A proposed class action alleges the operators of Brightwood College intentionally misled students and staff about how long the school would remain open and effectively robbed them of degrees and tuition money.
Another proposed class action has been filed against embattled Education Corporation of America (ECA), this time alleging the college chain’s decision to abruptly close Brightwood College “betrayed thousands of students and teachers.”
Filed in Texas against Virginia College, LLC (which does business as Brightwood College), ECA, the equity firm that owns ECA, ECA’s CEO, and a president of one of Brightwood’s locations, the lawsuit centers around the defendants’ allegedly false representations regarding how long ECA’s schools nationwide would remain open. According to the complaint, ECA announced in the fall of 2018 that it planned to close a third of its schools – 26 campuses, specifically – by early 2020. Students were assured by the defendants, the case continues, that “the majority of currently enrolled students will have the opportunity to complete their course work and earn their certificates/diplomas or degrees as planned.”
In early December, however, the defendants, the suit alleges, changed their tune and shocked students and teachers by revealing “with extreme regret” that Brightwood would close later that month. “If you do not graduate this month, we encourage you to continue your career training by requesting your transcript and contacting local schools to determine transferability,” the school’s president reportedly noted in a letter sent to students.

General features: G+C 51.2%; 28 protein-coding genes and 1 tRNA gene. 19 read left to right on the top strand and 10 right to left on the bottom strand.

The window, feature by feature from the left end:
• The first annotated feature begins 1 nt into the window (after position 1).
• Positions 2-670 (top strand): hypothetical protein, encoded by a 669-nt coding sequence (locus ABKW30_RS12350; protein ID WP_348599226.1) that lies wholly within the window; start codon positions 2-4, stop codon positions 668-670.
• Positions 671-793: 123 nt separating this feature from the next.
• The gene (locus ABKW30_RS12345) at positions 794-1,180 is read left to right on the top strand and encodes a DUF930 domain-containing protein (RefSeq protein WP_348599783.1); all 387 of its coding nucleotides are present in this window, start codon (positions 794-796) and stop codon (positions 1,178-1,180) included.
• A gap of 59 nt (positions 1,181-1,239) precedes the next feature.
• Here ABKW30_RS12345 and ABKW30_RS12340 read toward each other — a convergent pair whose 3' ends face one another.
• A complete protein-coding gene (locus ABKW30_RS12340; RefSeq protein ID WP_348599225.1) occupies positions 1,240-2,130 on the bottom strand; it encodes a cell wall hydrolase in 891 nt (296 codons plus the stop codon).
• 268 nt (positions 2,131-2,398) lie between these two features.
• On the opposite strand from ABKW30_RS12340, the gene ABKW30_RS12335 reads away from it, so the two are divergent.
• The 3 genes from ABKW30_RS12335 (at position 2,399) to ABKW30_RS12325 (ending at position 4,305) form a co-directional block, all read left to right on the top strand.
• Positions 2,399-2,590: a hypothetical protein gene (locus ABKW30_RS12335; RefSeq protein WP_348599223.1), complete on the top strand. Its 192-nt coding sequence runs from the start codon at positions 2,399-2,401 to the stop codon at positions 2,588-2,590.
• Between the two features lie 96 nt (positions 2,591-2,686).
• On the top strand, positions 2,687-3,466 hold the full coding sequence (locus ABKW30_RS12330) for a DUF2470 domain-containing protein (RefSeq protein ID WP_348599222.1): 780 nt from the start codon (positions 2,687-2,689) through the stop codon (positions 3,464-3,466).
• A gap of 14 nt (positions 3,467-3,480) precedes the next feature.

The three named plaintiffs in the case, students who were on track to complete a nine-month medical assistant program, argue that they were “stripped of their opportunity” to complete the program despite earlier representations that they would be able to graduate in time before the campus closures. Even worse, the students claim the defendants refused to refund the thousands of dollars they paid in tuition after assuring them in the fall that they would receive a full refund should their campus close before their respective graduation dates.
The case includes allegations from an unnamed plaintiff, a former Brightwood employee referred to in the complaint as “Plaintiff X,” who argues that the college’s staff, like students, were similarly deceived. Echoing previous lawsuits that allege violations of the Worker Adjustment and Notification (WARN) Act, the pseudonymous plaintiff claims the defendants failed to provide statutory 60 days’ advance notice of the mass layoff resulting from the school’s closure.
All told, the lawsuit, which throws in alleged violations of the Racketeer Influenced and Corrupt Organizations (RICO) Act, argues that the defendants intentionally lied to students and staff regarding the schools’ closure dates in an attempt to influence their financial decisions and pocket their tuition money. From the complaint:
“Defendants’ conduct demonstrates that their denial of tuition refund was prompted not by honest mistake, bad judgment or negligence, but rather by conscious and deliberate conduct which unfairly frustrated the agreed common purposes and disappointed the reasonable expectations of consumers/students such as Plaintiffs and the Proposed Class Members thereby depriving Plaintiffs and the Proposed Class Members of the benefits of their course and/or program they purchased in reliance on Defendants’ representations, advertisements, and marketing.”